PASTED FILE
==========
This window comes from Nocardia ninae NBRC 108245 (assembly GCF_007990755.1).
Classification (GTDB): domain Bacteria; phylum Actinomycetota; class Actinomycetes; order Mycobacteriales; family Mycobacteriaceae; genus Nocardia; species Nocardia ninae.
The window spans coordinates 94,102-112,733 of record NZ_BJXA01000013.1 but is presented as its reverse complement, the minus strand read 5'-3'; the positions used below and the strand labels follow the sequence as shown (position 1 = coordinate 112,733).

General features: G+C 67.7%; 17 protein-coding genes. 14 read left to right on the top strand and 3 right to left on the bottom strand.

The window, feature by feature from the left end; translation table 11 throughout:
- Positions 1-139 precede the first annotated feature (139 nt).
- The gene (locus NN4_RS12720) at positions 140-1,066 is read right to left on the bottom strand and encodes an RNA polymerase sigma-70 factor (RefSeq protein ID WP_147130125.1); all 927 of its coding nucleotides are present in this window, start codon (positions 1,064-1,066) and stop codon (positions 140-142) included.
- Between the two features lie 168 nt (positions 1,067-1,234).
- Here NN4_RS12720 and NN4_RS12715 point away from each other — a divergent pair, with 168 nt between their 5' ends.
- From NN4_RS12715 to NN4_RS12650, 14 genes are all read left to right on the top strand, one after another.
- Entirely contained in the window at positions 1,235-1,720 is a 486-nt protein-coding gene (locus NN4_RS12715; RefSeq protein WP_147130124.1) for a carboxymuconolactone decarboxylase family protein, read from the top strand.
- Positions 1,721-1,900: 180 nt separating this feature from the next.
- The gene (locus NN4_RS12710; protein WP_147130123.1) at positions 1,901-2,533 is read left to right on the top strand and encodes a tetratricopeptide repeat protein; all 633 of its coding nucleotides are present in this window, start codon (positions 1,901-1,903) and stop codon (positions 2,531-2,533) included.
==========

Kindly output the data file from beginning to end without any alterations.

This window comes from Nocardia ninae NBRC 108245 (assembly GCF_007990755.1).
Classification (GTDB): domain Bacteria; phylum Actinomycetota; class Actinomycetes; order Mycobacteriales; family Mycobacteriaceae; genus Nocardia; species Nocardia ninae.
The window spans coordinates 94,102-112,733 of record NZ_BJXA01000013.1 but is presented as its reverse complement, the minus strand read 5'-3'; the positions used below and the strand labels follow the sequence as shown (position 1 = coordinate 112,733).

General features: G+C 67.7%; 17 protein-coding genes. 14 read left to right on the top strand and 3 right to left on the bottom strand.

The window, feature by feature from the left end; translation table 11 throughout:
- Positions 1-139 precede the first annotated feature (139 nt).
- The gene (locus NN4_RS12720) at positions 140-1,066 is read right to left on the bottom strand and encodes an RNA polymerase sigma-70 factor (RefSeq protein ID WP_147130125.1); all 927 of its coding nucleotides are present in this window, start codon (positions 1,064-1,066) and stop codon (positions 140-142) included.
- Between the two features lie 168 nt (positions 1,067-1,234).
- Here NN4_RS12720 and NN4_RS12715 point away from each other — a divergent pair, with 168 nt between their 5' ends.
- From NN4_RS12715 to NN4_RS12650, 14 genes are all read left to right on the top strand, one after another.
- Entirely contained in the window at positions 1,235-1,720 is a 486-nt protein-coding gene (locus NN4_RS12715; RefSeq protein WP_147130124.1) for a carboxymuconolactone decarboxylase family protein, read from the top strand.
- Positions 1,721-1,900: 180 nt separating this feature from the next.
- The gene (locus NN4_RS12710; protein WP_147130123.1) at positions 1,901-2,533 is read left to right on the top strand and encodes a tetratricopeptide repeat protein; all 633 of its coding nucleotides are present in this window, start codon (positions 1,901-1,903) and stop codon (positions 2,531-2,533) included.